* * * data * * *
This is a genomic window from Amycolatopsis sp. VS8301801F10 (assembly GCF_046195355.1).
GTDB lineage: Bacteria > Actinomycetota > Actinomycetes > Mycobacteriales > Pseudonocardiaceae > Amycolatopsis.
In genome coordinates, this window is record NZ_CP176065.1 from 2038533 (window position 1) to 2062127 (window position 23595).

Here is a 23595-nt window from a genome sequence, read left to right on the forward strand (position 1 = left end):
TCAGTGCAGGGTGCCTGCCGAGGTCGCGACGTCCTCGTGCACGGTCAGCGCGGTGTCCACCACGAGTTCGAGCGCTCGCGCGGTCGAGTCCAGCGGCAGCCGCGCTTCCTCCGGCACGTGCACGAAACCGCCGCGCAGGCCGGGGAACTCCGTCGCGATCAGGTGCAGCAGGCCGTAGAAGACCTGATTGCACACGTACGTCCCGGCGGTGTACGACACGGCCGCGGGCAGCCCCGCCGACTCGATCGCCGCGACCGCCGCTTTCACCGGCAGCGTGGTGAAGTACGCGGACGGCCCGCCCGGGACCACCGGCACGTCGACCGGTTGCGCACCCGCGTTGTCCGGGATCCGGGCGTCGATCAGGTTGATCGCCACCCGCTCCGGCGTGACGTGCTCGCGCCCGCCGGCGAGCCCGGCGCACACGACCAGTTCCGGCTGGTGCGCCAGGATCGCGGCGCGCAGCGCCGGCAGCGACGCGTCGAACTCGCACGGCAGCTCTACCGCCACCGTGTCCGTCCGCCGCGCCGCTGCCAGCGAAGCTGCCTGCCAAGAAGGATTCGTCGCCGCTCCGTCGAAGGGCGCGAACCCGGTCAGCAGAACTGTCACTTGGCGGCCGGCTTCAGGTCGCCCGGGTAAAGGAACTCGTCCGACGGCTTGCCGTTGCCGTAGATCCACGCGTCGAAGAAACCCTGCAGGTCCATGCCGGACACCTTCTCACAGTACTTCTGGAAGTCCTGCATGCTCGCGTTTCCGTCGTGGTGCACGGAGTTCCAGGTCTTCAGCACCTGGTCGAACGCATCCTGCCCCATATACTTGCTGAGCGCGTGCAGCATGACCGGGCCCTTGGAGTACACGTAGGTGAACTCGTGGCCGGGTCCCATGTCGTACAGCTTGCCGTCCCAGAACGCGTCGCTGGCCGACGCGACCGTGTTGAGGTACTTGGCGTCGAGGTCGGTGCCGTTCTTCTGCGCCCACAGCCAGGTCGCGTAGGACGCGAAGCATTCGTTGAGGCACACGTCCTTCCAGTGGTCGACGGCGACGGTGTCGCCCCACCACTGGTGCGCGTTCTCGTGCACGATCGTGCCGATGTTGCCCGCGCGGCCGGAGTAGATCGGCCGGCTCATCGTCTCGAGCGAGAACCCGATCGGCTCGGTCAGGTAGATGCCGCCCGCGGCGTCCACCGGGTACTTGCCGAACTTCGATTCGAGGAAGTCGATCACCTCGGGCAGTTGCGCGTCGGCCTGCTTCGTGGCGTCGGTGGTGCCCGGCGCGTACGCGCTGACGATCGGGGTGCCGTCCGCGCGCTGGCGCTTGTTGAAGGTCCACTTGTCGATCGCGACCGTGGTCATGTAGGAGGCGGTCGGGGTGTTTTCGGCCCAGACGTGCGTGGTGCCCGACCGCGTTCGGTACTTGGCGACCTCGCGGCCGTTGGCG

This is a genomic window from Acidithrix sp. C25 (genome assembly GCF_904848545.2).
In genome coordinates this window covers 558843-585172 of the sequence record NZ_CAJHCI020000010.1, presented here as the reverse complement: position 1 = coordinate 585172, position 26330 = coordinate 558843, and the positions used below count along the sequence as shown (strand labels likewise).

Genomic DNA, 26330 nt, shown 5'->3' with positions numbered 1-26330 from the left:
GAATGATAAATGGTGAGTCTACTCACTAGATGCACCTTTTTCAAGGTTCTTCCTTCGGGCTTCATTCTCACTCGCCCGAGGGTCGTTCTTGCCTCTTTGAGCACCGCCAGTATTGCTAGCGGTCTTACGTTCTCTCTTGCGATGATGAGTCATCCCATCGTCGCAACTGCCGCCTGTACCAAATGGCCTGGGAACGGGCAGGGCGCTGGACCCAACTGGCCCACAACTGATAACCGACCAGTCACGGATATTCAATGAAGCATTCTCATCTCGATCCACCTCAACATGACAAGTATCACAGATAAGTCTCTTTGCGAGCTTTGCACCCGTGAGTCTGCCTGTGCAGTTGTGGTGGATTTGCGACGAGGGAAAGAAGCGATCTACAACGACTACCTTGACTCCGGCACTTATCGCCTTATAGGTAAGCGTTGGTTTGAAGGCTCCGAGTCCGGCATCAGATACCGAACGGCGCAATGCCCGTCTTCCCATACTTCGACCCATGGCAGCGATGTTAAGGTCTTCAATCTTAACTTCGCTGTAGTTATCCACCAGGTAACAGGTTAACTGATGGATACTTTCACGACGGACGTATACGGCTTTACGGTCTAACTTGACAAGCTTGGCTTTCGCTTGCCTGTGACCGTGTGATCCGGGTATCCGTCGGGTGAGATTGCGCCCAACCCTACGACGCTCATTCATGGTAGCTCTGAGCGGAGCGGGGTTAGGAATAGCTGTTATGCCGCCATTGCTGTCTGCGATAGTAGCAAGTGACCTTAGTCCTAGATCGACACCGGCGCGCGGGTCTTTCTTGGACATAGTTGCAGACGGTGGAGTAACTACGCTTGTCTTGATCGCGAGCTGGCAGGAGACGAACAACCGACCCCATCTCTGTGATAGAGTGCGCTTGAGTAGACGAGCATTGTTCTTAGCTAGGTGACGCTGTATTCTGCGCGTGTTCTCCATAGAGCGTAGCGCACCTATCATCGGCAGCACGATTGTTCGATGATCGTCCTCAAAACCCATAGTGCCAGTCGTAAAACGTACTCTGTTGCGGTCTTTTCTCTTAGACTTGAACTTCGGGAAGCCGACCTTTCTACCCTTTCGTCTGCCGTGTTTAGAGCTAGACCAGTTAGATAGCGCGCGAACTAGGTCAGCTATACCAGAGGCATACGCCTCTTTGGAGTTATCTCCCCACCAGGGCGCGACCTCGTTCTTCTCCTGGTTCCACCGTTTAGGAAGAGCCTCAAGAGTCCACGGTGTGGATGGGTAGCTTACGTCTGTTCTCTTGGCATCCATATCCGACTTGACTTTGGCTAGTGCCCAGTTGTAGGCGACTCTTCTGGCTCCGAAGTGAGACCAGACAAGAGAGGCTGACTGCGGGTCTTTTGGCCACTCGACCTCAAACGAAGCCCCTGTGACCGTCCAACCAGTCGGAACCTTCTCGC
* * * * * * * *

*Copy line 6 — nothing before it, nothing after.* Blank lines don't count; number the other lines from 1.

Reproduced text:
This is a genomic window from Acidithrix sp. C25 (genome assembly GCF_904848545.2).